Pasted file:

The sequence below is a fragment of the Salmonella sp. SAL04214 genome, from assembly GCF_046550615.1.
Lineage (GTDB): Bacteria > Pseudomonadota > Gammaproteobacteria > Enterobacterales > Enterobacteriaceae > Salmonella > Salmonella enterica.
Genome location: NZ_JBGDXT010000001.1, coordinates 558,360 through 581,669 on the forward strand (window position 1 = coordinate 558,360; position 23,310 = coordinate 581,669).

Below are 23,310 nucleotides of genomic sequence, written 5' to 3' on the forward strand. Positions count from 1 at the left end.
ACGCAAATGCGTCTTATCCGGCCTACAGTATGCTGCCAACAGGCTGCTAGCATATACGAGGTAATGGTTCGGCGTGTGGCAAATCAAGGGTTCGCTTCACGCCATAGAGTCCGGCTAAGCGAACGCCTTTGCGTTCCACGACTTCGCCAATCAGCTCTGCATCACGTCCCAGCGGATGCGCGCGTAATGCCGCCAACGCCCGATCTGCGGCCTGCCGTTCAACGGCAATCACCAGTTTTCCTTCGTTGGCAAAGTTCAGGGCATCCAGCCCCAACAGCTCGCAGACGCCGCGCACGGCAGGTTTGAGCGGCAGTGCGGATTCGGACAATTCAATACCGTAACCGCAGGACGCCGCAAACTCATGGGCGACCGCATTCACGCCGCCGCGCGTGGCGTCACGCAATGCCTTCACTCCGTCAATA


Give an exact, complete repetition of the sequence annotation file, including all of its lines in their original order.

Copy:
The sequence below is a fragment of the Salmonella sp. SAL04214 genome, from assembly GCF_046550615.1.
Lineage (GTDB): Bacteria > Pseudomonadota > Gammaproteobacteria > Enterobacterales > Enterobacteriaceae > Salmonella > Salmonella enterica.
Genome location: NZ_JBGDXT010000001.1, coordinates 558,360 through 581,669 on the forward strand (window position 1 = coordinate 558,360; position 23,310 = coordinate 581,669).

Below are 23,310 nucleotides of genomic sequence, written 5' to 3' on the forward strand. Positions count from 1 at the left end.
ACGCAAATGCGTCTTATCCGGCCTACAGTATGCTGCCAACAGGCTGCTAGCATATACGAGGTAATGGTTCGGCGTGTGGCAAATCAAGGGTTCGCTTCACGCCATAGAGTCCGGCTAAGCGAACGCCTTTGCGTTCCACGACTTCGCCAATCAGCTCTGCATCACGTCCCAGCGGATGCGCGCGTAATGCCGCCAACGCCCGATCTGCGGCCTGCCGTTCAACGGCAATCACCAGTTTTCCTTCGTTGGCAAAGTTCAGGGCATCCAGCCCCAACAGCTCGCAGACGCCGCGCACGGCAGGTTTGAGCGGCAGTGCGGATTCGGACAATTCAATACCGTAACCGCAGGACGCCGCAAACTCATGGGCGACCGCATTCACGCCGCCGCGCGTGGCGTCACGCAATGCCTTCACTCCGTCAATA